….tears, tissues and tragedy
It is a few days to the beginning of the second month of the year and the once carefree Muslimah that was happy being unattached now sulks around, downturned face as none of her male mxit contacts have claimed undying love for her yet and the clock was ticking faster to the day of celebration. On the other side of the screen, the innocent looking Muslim boy spurts sweet nothing to every other female in hope of having one or maybe a few to call “His One” for that day.
Taking a step outside, one would feel as if they have adorned rose tinted glasses as the world looks as if it has been repainted in a blood red hue. Every tree seems to be blossoming plastic hearts, and tacky gifts seem to be more precious than jewels. One would not be wrong to assume that Cupid has struck the entire world with his arrow, from all the love struck couples that seem to surface at this period.
The commercial world which is always ahead of the mood of the consumer, add to the atmosphere with their romantic gifts, cards with lines that would make Shakespeare look like nursery rhymes and roses the price of an entire garden.
Looking through the chronicles of history one sees pages dedicated to the lovers of bygone days. Flipping open ones sees the legend of Romeo and Juliet’s two day love story, a few pages down and the tale of the unattainable love of Layla and Majnu is remembered. Flipping a few pages, one is reminded of the love story of Tristan and Isoldey and Anthony and Cleopatra and further on the romance of Pyramus and Thisbe is retold. As the book reaches an end, last but far from the least the love of Salim and Anarkali who was entombed alive is repeated. Saint Valentine the Christian priest who died for Love is honoured just as he is on this day. Each tale of love seems to hold a central of tragedy and a loss of love before it is even enjoyed.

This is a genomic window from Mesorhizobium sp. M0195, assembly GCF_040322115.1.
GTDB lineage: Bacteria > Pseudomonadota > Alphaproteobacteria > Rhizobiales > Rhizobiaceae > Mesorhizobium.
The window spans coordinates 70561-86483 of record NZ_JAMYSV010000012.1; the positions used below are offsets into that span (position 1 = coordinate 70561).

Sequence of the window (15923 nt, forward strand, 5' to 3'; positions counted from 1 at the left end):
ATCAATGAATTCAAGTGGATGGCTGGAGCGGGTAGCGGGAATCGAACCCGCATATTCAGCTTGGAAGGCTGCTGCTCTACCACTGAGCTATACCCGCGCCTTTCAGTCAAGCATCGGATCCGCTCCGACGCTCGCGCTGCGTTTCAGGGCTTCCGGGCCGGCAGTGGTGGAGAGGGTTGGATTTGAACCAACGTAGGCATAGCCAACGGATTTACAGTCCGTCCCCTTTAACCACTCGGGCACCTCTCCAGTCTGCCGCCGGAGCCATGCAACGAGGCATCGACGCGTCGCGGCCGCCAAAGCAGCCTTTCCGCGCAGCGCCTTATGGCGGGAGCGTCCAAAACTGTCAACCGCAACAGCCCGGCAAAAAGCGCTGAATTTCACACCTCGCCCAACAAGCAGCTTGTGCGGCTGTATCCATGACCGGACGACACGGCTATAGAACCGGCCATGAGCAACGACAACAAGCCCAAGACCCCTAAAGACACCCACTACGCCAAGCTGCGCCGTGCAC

We look for the definition of love in stories of couples who died before they could enjoy their love, of couples who went mad in the drug of love, ate of forbidden fruit and fell to their death and in fairytale that do not go beyond a feeble happily ever after.
To steal a line from the Brothers of Native Deen: “ We look for love in places dark and cold, when we have a guiding light for the whole world to be hold”.
We have a fairytale to be in awe off; the most romantic love story to share with all; a celebrity couple to use as role model; a match made not by man but by the Creator and the epitome of love; the love of our Prophet and his wife Khadija (May peace be upon them).
Today’s love is so fleeting that many do not have go deeper than the paper they were printed on and last no further than the next message.